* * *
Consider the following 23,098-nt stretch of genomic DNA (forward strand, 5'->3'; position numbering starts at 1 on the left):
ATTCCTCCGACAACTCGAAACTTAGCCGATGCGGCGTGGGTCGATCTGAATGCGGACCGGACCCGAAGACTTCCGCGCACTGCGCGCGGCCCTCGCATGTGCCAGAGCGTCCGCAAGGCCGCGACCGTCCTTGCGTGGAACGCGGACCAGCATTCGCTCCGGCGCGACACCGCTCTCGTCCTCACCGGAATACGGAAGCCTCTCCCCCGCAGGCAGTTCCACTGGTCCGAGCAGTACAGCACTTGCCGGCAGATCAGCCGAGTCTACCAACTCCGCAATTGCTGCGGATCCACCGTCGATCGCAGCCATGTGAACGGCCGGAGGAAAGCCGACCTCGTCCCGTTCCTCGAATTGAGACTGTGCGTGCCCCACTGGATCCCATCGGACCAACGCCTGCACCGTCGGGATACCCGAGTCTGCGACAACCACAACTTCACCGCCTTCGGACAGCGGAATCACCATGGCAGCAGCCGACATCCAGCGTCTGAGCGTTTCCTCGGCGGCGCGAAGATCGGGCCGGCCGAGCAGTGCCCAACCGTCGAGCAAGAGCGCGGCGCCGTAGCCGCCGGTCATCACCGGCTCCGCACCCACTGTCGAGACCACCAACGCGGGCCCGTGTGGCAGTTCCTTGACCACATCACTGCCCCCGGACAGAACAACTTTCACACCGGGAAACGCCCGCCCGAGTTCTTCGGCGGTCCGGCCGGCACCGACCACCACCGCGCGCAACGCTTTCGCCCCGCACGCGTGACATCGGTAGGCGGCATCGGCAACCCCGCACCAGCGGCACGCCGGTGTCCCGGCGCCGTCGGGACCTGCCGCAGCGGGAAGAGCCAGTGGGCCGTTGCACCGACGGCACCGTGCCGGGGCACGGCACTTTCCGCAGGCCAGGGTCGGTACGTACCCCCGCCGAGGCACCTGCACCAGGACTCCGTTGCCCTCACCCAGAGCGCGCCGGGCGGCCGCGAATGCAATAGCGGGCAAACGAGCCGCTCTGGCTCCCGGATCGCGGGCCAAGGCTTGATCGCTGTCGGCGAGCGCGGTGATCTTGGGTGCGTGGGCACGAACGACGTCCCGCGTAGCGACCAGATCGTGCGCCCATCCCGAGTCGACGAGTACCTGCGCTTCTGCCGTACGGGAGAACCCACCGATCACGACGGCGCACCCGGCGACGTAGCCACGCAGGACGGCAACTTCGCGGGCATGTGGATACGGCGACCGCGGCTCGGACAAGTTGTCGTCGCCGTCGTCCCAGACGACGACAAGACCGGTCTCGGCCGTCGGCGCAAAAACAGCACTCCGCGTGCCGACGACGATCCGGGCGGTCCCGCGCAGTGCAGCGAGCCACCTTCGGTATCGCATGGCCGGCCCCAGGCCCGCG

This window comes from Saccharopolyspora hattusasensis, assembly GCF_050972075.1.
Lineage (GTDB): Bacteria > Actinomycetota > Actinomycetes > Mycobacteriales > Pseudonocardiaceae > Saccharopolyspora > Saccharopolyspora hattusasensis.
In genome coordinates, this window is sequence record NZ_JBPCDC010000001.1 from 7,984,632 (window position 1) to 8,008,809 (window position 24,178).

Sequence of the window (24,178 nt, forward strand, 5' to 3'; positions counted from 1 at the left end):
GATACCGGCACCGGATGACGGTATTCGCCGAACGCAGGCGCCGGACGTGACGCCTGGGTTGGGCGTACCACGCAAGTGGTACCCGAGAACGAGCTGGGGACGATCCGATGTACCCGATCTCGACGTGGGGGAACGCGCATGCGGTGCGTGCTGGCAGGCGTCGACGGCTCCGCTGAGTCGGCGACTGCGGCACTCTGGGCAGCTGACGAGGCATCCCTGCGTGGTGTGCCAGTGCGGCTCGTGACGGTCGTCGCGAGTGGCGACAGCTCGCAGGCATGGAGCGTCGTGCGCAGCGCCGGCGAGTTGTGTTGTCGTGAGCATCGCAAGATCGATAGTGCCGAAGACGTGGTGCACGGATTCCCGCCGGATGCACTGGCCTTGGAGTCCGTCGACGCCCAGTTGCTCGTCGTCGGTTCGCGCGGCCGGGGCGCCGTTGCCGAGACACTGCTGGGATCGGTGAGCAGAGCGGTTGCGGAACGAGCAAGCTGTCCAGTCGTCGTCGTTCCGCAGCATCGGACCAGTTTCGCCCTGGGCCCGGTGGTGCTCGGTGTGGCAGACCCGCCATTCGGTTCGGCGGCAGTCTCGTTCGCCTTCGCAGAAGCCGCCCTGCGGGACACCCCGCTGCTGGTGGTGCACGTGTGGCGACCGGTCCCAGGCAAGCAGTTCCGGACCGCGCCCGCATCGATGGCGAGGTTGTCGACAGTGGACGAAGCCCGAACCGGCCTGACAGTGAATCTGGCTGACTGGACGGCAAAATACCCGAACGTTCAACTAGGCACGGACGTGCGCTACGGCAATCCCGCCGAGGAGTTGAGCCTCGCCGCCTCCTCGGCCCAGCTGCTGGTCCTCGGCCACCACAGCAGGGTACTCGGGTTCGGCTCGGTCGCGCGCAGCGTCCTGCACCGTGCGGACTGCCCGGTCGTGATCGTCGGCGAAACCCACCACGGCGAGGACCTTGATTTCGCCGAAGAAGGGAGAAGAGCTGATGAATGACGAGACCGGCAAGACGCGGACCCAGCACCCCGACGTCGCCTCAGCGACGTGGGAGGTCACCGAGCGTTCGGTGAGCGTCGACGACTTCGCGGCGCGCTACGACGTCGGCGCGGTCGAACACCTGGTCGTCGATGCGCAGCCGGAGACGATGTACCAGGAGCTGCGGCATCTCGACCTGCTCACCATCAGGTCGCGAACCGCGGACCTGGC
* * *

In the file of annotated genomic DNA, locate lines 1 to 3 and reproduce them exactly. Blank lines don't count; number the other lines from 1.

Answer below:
Consider the following 23,098-nt stretch of genomic DNA (forward strand, 5'->3'; position numbering starts at 1 on the left):
ATTCCTCCGACAACTCGAAACTTAGCCGATGCGGCGTGGGTCGATCTGAATGCGGACCGGACCCGAAGACTTCCGCGCACTGCGCGCGGCCCTCGCATGTGCCAGAGCGTCCGCAAGGCCGCGACCGTCCTTGCGTGGAACGCGGACCAGCATTCGCTCCGGCGCGACACCGCTCTCGTCCTCACCGGAATACGGAAGCCTCTCCCCCGCAGGCAGTTCCACTGGTCCGAGCAGTACAGCACTTGCCGGCAGATCAGCCGAGTCTACCAACTCCGCAATTGCTGCGGATCCACCGTCGATCGCAGCCATGTGAACGGCCGGAGGAAAGCCGACCTCGTCCCGTTCCTCGAATTGAGACTGTGCGTGCCCCACTGGATCCCATCGGACCAACGCCTGCACCGTCGGGATACCCGAGTCTGCGACAACCACAACTTCACCGCCTTCGGACAGCGGAATCACCATGGCAGCAGCCGACATCCAGCGTCTGAGCGTTTCCTCGGCGGCGCGAAGATCGGGCCGGCCGAGCAGTGCCCAACCGTCGAGCAAGAGCGCGGCGCCGTAGCCGCCGGTCATCACCGGCTCCGCACCCACTGTCGAGACCACCAACGCGGGCCCGTGTGGCAGTTCCTTGACCACATCACTGCCCCCGGACAGAACAACTTTCACACCGGGAAACGCCCGCCCGAGTTCTTCGGCGGTCCGGCCGGCACCGACCACCACCGCGCGCAACGCTTTCGCCCCGCACGCGTGACATCGGTAGGCGGCATCGGCAACCCCGCACCAGCGGCACGCCGGTGTCCCGGCGCCGTCGGGACCTGCCGCAGCGGGAAGAGCCAGTGGGCCGTTGCACCGACGGCACCGTGCCGGGGCACGGCACTTTCCGCAGGCCAGGGTCGGTACGTACCCCCGCCGAGGCACCTGCACCAGGACTCCGTTGCCCTCACCCAGAGCGCGCCGGGCGGCCGCGAATGCAATAGCGGGCAAACGAGCCGCTCTGGCTCCCGGATCGCGGGCCAAGGCTTGATCGCTGTCGGCGAGCGCGGTGATCTTGGGTGCGTGGGCACGAACGACGTCCCGCGTAGCGACCAGATCGTGCGCCCATCCCGAGTCGACGAGTACCTGCGCTTCTGCCGTACGGGAGAACCCACCGATCACGACGGCGCACCCGGCGACGTAGCCACGCAGGACGGCAACTTCGCGGGCATGTGGATACGGCGACCGCGGCTCGGACAAGTTGTCGTCGCCGTCGTCCCAGACGACGACAAGACCGGTCTCGGCCGTCGGCGCAAAAACAGCACTCCGCGTGCCGACGACGATCCGGGCGGTCCCGCGCAGTGCAGCGAGCCACCTTCGGTATCGCATGGCCGGCCCCAGGCCCGCG

This window comes from Saccharopolyspora hattusasensis, assembly GCF_050972075.1.